Vitamin D is crucial for our general health and it is known that it modulates immune responses. While large studies have shown that supplemental vitamin D lowers the risk of multiple sclerosis (MS), not everyone is convinced.
In a debate at the 10th World Congress on Controversies in Neurology (CONy) March 17-20 in Lisbon, Portugal, researchers presented their views on vitamin D as a modifier of risk and disease progression in MS.
The debate, “Is vitamin D a substantial disease modifier in patients with MS?” was hosted by Jera Kruja, professor of neurology at the University of Medicine in Tirana in Albania.
Patients with multiple sclerosis show an accumulation of disability over time, and researchers have wondered if there is a biomarker that can explain the geographical, gender, and age distribution of the disease. Some argue that vitamin D might be such biomarker, but researcher Jacek Losy from the Poznan University of Medical Science in Poland is not convinced.
He agreed that there are studies showing that vitamin D lowers the risk of developing MS. Two population-based prospective studies, Nurses’ Health Study and Nurses’ Health Study II, that followed 187,563 women over at least 10 years, showed that vitamin D supplementation lowered the risk of developing multiple sclerosis by 40 percent. Women born to mothers who had a high vitamin D intake during pregnancy were also found to have a lower risk of developing the disease.
Losy also referred to studies showing the beneficial effects of vitamin D on disease progression, citing a prospective study of 145 relapsing-remitting MS patients who had a lower risk of relapse if they had high vitamin D levels, and a small study of 15 multiple sclerosis patients who received vitamin D3 supplements for 48 weeks, resulting in a lower rate of multiple sclerosis exacerbations at the end of the study.
He also mentioned a randomized controlled trial where vitamin D3 was given in addition to interferon beta 1b treatment, in which the patients who received supplements had less disease progression, measured by MRI, than patients receiving only interferon.
Based on these data, Losy said in the debate, “There is definitely an association with vitamin D and the risk of MS.”
Still, despite these findings, Losy argued that this does not constitute enough evidence that vitamin D can impact the course of multiple sclerosis, and he strongly disagreed with the idea of considering vitamin D a substantial disease modifier.
To defend his argument, he cited a clinical trial where 68 MS patients received 20,000 IU of vitamin D3 a week for 96 weeks. The study did not find evidence that the D3 supplements altered the relapse rate, expanded disability status scale (EDSS), MS Functional Composite measurements, or fatigue.
Losy concluded that vitamin D can be considered a supportive therapy in multiple sclerosis, especially given the “growing evidence supporting vitamin D deficiency as a risk factor for MS.”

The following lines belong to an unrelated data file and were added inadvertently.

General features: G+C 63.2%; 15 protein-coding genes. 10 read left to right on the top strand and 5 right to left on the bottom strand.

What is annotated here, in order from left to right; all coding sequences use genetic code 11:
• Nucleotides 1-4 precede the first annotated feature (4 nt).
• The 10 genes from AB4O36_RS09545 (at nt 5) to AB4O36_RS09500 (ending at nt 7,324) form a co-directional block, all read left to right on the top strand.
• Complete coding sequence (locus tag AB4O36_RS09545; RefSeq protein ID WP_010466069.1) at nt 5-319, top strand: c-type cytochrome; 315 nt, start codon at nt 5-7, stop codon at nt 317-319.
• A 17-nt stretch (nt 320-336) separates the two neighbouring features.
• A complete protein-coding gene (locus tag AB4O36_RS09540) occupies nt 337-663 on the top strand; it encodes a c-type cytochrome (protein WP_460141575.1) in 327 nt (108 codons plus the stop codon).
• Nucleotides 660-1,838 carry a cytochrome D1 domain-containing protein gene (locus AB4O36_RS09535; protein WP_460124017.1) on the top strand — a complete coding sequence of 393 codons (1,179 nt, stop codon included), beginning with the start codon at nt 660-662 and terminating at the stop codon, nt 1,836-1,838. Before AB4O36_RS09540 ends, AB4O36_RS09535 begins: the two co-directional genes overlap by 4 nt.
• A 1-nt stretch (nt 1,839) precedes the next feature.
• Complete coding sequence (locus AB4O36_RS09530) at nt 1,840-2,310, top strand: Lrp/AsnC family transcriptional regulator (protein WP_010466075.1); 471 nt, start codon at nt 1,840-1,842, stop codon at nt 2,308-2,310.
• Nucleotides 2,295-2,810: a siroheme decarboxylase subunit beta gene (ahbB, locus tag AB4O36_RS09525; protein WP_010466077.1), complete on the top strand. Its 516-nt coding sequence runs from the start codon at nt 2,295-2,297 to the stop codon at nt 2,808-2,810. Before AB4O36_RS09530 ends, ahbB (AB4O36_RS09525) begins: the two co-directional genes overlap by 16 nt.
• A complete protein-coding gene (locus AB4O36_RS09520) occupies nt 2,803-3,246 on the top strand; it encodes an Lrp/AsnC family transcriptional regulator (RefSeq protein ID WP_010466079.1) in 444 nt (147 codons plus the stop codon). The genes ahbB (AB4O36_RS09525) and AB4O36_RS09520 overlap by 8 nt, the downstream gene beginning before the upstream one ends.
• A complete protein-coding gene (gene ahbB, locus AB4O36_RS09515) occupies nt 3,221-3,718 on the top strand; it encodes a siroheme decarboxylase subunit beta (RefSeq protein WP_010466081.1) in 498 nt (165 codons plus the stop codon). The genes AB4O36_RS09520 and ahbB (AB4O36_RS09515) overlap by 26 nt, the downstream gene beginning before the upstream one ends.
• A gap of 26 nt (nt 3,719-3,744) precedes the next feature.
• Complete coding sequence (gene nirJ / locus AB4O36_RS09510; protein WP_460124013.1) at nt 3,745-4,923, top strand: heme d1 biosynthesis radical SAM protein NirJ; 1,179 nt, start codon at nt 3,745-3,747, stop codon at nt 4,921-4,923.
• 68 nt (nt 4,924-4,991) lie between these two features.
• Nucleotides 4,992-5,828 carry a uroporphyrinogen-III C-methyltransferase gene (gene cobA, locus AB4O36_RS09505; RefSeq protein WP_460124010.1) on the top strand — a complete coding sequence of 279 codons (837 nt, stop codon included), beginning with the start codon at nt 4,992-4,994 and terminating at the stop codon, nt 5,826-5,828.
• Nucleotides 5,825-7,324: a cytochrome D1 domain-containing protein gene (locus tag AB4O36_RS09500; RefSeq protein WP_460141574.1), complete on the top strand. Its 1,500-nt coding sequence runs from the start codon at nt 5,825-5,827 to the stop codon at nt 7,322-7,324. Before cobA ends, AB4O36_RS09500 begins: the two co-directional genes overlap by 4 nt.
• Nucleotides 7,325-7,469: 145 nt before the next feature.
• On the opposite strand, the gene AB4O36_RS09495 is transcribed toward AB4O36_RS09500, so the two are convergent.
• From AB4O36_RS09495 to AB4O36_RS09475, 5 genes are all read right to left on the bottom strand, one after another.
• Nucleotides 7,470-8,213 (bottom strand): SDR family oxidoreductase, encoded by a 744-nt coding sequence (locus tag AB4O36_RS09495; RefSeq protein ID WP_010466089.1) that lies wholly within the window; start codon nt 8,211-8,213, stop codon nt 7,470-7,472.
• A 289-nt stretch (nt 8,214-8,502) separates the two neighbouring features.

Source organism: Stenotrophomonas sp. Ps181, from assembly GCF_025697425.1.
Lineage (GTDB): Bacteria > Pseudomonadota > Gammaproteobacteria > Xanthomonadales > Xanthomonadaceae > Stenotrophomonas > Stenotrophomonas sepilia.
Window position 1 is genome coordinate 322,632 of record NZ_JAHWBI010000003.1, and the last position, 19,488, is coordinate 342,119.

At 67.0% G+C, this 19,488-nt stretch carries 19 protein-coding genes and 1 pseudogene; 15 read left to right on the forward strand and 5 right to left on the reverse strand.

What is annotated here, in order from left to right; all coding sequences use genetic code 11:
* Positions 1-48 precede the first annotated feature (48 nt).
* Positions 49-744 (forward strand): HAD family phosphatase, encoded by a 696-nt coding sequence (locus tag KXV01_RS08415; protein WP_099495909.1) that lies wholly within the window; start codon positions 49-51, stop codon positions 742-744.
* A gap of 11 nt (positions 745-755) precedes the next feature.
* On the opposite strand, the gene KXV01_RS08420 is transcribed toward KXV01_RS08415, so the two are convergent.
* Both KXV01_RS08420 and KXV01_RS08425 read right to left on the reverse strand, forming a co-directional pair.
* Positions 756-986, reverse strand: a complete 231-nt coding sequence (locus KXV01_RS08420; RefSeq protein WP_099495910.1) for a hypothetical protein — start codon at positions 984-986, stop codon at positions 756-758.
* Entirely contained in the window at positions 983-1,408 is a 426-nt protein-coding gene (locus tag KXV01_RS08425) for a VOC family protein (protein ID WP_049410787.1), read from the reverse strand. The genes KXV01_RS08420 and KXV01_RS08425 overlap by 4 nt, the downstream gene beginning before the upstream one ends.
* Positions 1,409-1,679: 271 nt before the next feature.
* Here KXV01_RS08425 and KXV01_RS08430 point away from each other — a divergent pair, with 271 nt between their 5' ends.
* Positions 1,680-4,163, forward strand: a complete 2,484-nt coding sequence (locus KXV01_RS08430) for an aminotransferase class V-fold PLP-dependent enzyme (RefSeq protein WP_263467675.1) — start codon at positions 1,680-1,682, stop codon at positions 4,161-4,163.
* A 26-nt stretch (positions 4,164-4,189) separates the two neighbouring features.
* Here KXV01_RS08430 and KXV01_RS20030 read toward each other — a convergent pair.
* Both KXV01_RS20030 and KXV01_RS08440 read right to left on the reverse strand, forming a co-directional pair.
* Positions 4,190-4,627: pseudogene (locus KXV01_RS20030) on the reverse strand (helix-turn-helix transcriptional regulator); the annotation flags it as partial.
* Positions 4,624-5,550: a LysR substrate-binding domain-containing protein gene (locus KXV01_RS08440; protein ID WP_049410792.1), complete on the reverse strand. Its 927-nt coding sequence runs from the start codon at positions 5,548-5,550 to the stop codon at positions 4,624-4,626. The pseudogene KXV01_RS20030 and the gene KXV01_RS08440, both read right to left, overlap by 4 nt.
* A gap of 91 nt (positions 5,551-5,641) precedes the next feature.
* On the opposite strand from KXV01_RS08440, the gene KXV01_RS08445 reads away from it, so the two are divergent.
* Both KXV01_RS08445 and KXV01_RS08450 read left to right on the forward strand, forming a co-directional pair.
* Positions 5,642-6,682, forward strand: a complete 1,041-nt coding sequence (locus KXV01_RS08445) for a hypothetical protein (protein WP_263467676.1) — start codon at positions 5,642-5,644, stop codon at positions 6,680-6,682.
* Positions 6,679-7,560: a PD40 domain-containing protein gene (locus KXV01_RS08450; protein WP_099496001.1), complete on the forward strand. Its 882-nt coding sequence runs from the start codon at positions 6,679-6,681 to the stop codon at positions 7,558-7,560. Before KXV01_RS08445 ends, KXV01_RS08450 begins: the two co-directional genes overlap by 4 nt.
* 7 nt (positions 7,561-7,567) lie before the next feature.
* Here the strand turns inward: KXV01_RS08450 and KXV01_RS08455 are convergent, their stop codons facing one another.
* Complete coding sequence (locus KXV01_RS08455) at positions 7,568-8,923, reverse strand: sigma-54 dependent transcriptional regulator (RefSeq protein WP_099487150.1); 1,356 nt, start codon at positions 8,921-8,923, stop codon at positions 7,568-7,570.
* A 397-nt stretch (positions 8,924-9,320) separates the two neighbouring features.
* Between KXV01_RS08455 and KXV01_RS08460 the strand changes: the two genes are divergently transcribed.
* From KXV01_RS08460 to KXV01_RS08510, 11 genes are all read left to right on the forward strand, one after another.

But given the “inconsistent results on the effect of supplementation of vitamin D on the relapse rate in MS patients,” Losy maintained that researchers need to wait for results from currently ongoing clinical trials, or, more importantly, design large prospective trials to answer questions about a potential disease-modifying role of vitamin D.
Expressing an opposing opinion was Paul Friedemann, professor of neurology, NeuroCure Clinical Research Center in Germany. He believes that in addition to an important role in bone metabolism and calcium homeostasis, vitamin D can interfere in other processes. Due to its immunomodulatory capacity, vitamin D deficiency or disturbance in its metabolism might be a risk factor for the development of autoimmune diseases, including MS.
Friedemann said in the debate that the “immunomodulatory effects of vitamin D are relevant to MS,” supporting the idea that vitamin D supplementation might be a therapeutic option for the disease.
He emphasized that “strong epidemiological evidence points to vitamin D deficiency as an MS risk factor,” and that “animal models of MS suggest a role for vitamin D as a relevant disease-modifier.” Together, these data support an association between low vitamin D levels and the risk of developing MS, he said.
“Does vitamin D in regular diet influence MS risk?” Friedemann asked. “Yes,” he said, “studies show there is a significant risk reduction.”
“There may be a vulnerable phase where vitamin D deficiency causes more risk for MS,” primarily in infancy and adolescence, he said. According to Friedemann, vitamin D may be one of the long-searched-for environmental factors influencing MS development.
To support his arguments, he recalled that “clinical research has demonstrated a strong association of vitamin D levels with relapse rate and MRI activity,” and that the “relapse risk decreases when vitamin D levels are higher.”
“Do vitamin D levels predict disease course? Vitamin D levels are predictive of the further disease course,” Friedemann said, although he also indicated that more studies are needed.
Friedemann is also cautious about vitamin D supplementation as a way to prevent or modify the course of the disease. “The questions as to whether high-dose vitamin supplementation may beneficially influence MS disease course and prognosis remains to be answered,” he said.
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